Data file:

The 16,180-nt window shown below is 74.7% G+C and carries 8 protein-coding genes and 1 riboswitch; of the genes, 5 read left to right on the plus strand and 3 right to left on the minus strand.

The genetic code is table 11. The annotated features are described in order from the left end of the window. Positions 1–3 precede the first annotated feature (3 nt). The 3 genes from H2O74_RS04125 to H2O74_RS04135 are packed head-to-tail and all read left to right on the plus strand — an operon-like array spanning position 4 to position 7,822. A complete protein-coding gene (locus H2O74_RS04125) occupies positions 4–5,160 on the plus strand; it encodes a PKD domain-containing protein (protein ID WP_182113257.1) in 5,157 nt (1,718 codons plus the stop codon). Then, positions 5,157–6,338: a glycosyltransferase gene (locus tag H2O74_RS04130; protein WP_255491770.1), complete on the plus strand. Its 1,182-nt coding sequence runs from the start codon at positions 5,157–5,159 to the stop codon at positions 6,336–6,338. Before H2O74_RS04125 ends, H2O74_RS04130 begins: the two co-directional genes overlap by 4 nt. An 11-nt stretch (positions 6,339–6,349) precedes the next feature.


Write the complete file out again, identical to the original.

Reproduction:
The 16,180-nt window shown below is 74.7% G+C and carries 8 protein-coding genes and 1 riboswitch; of the genes, 5 read left to right on the plus strand and 3 right to left on the minus strand.

The genetic code is table 11. The annotated features are described in order from the left end of the window. Positions 1–3 precede the first annotated feature (3 nt). The 3 genes from H2O74_RS04125 to H2O74_RS04135 are packed head-to-tail and all read left to right on the plus strand — an operon-like array spanning position 4 to position 7,822. A complete protein-coding gene (locus H2O74_RS04125) occupies positions 4–5,160 on the plus strand; it encodes a PKD domain-containing protein (protein ID WP_182113257.1) in 5,157 nt (1,718 codons plus the stop codon). Then, positions 5,157–6,338: a glycosyltransferase gene (locus tag H2O74_RS04130; protein WP_255491770.1), complete on the plus strand. Its 1,182-nt coding sequence runs from the start codon at positions 5,157–5,159 to the stop codon at positions 6,336–6,338. Before H2O74_RS04125 ends, H2O74_RS04130 begins: the two co-directional genes overlap by 4 nt. An 11-nt stretch (positions 6,339–6,349) precedes the next feature.